Benchmarking Java versus C++ with A*

How much faster is C++ than Java?  Can we trust the microbenchmarks?

I have been a hard core C++ fan, but I've recently started learning Java.   I got frustrated at the fact that I couldn't get a straight answer out of the internet to the question:  "How much faster is C++ than Java?"   I was expecting a figure like 2 (C++ being 2 times faster than Java).  I understand that it can be very difficult to give a single answer to the question - there are just so many variables, but I wanted to get some idea - some data-points from people who have done their own comparisons, or some comparisons involving larger programs.

I found Java to be 30% faster on the A* shortest path search

I have a large in-memory database of a 'graph', consisting of about 400,000 nodes.  My Java program was taking quite a long time to calculate the shortest path between 2 nodes.  I didn't expect it to take so long, and I thought this must be evidence of Java being slow, so I wrote the same program in C++.

To my great surprise, Java outperformed C++ by 30%  - a 30% drop in runtime.  

This comparison is not what I would call a "significantly sized program", but it is larger than the programs you typically find reported with the micro-benchmarks.   The A* algorithm involves:

  • A hash-table
  • A priority queue
  • Graph traversal
  • Floating-point arithmetic

Are you sure you did it right?

I was fairly careful, and I do consider myself an expert C++ programmer.

  • I was running on a Dell Intel laptop.  
  • I used Visual Studio 2008
  • The C++ was release mode
  • I set _SCL_SECURE=0 and double-checked that I wasn't using the *!$ Microsoft checked iterators
  • I took into account the cost of garbage collection in Java
  • The Java program was compiled with IntelliJ, running in Tomcat 6.0.24
  • I checked that I got the same answer in both programs

 In fact I tried to slant the comparison in favour of C++ in a number of ways:

  • The database is in the form of "a data-structure in a memory-mapped file".  C++ can read this directly, interpreting regions of the file as native C++ objects.  Java on the other hand needs to read it integer by integer, datum by datum.
  • I tried both the built-in Microsoft new/delete operators as well as my own "SnazzyHeap" implementation.  The Microsoft 'delete' operator was very slow, even in release mode.  The figures reported are using 'SnazzyHeap'.
  • The A* algorithm requires a "decreaseKey()" operation on the priority queue.  I did this using PriorityQueue.remove(o), which I'm sure is an O(n) operation - I even stepped into the Java source-code, and it's using just a standard "Binary Heap" implementation straight out of a textbook.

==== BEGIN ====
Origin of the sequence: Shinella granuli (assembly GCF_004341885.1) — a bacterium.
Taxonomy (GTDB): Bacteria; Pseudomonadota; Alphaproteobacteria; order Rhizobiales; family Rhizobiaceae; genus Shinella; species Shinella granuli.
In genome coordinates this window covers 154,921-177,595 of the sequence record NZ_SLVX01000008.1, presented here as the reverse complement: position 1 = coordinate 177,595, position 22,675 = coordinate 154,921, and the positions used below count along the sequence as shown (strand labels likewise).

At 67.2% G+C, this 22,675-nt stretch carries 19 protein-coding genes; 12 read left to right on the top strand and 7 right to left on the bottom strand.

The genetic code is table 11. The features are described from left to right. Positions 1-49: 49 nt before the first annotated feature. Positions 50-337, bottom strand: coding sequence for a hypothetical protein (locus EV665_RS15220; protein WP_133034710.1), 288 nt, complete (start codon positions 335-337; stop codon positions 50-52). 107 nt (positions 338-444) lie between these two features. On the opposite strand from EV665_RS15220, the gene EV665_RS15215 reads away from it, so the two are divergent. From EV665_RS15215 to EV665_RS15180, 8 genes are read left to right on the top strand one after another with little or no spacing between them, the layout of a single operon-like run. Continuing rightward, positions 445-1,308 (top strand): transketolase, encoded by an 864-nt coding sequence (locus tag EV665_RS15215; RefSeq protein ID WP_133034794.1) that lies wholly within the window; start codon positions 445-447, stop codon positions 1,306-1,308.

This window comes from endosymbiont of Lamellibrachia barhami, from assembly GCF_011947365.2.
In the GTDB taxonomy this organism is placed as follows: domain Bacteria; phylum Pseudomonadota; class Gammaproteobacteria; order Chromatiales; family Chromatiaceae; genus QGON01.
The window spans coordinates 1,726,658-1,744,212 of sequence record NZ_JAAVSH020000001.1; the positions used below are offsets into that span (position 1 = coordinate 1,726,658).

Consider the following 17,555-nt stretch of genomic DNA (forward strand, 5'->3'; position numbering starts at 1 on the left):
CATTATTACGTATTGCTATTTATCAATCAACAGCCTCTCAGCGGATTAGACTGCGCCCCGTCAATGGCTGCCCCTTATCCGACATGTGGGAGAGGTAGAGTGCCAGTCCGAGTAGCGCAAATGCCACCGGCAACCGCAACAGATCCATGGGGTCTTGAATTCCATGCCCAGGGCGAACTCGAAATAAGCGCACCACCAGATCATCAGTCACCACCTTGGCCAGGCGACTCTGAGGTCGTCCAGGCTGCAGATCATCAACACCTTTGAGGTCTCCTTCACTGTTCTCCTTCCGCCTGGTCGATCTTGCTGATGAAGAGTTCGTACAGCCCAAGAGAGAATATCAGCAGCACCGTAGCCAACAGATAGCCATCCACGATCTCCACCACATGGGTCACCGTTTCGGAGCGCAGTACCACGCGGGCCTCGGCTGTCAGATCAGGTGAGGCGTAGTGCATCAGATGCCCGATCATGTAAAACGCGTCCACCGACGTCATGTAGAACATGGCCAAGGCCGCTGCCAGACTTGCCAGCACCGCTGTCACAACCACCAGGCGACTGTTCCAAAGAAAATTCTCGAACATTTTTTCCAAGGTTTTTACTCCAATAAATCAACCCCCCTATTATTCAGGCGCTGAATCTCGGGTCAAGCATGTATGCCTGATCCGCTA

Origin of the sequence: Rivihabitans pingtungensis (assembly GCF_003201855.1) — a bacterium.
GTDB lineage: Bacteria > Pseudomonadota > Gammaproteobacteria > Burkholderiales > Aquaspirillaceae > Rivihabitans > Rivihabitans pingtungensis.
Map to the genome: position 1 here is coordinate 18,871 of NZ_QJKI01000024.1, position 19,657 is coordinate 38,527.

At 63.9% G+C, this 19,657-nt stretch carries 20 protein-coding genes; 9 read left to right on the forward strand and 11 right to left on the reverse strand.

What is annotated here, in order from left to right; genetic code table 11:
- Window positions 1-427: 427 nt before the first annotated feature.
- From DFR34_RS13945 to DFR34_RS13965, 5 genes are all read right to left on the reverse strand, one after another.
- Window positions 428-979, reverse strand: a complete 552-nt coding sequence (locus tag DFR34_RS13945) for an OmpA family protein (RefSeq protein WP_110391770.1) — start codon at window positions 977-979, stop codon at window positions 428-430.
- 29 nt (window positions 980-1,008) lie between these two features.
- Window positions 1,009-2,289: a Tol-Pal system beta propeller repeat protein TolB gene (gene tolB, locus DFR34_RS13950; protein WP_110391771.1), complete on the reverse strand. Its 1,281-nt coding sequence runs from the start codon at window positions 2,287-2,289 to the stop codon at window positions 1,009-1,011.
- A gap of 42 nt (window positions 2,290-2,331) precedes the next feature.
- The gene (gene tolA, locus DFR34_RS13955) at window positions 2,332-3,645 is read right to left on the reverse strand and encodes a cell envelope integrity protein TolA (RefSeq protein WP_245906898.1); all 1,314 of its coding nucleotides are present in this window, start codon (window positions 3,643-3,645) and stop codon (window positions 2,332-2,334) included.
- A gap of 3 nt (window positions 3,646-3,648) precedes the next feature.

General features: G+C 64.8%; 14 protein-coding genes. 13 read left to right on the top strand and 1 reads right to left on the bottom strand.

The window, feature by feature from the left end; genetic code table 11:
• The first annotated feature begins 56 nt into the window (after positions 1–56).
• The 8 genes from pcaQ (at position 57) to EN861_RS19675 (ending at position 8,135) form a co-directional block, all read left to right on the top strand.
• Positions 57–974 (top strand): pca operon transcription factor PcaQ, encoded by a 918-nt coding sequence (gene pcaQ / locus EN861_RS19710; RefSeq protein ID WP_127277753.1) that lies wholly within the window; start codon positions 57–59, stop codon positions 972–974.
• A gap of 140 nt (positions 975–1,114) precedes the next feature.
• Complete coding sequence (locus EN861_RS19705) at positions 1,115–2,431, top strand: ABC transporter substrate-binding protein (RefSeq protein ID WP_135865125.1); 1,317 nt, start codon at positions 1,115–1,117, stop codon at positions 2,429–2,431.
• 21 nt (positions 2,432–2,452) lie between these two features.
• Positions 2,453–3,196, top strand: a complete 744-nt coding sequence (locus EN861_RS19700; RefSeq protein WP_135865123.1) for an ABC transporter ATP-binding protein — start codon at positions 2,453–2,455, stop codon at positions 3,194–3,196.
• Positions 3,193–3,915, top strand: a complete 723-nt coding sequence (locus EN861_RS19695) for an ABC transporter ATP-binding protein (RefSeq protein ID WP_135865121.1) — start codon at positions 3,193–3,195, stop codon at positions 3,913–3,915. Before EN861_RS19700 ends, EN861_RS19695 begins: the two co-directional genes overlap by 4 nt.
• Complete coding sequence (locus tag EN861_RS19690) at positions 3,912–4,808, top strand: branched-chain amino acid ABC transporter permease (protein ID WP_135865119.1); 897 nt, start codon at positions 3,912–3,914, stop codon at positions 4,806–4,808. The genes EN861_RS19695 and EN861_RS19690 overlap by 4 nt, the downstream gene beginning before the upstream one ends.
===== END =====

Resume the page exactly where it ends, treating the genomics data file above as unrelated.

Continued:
• I don't trust STL.  Way too many temporary objects being created and destroyed.  So I used my own implementation of vectors (using realloc() - can't go wrong there) and priority queues (using the same binary heap implementation as Java).   As I said earlier, I consider myself an expert C++ programmer and I'm quite confident that these components can't be improved upon.

BTW, I did try Java Persistence, but this was a mistake - it took 2 minutes to load the data-structure, whether it was from the raw XML files or from Java Persistence.  The memory-mapped file on the other hand loads instantly if you've been accessing it recently.

Why might this be?

Everyone assumes that C++ must be faster than Java, or at least as fast.

I know that people who write C++ optimising compilers are often bemoaning the fact that they could get huge performance improvements if they could assume "no aliasing", i.e. to make stronger assumptions about when variables are modified, than what the C++ language allows them.  Developers of java compilers & JVM's on the other hand can make stronger assumptions about every aspect of a program.  This is my main theory of why Java might be faster.

Another theory that Max Prakoso suggested is that the Visual Studio compiler doesn't have the benefit of being able to optimise the code with knowledge of its run-time profile.  HotSpot on the other hand, does do this.   I'm skeptical that this would produce a significant difference.

Max also asked me if I tried "whole program optimisation".  I didn't initially, but it didn't make a huge difference when I did briefly try it.  It might bring the difference down to 20%, but I should stress I didn't extensively test this variation.


Can I check this for myself?

Source-code is attached.  Skype me on "drtimcooper" if you want the datafile.


I suppose it’s “hats off” to the HotSpot people.

Tim Cooper,
Jul 7, 2010, 7:44 AM
Tim Cooper,
Jul 7, 2010, 7:44 AM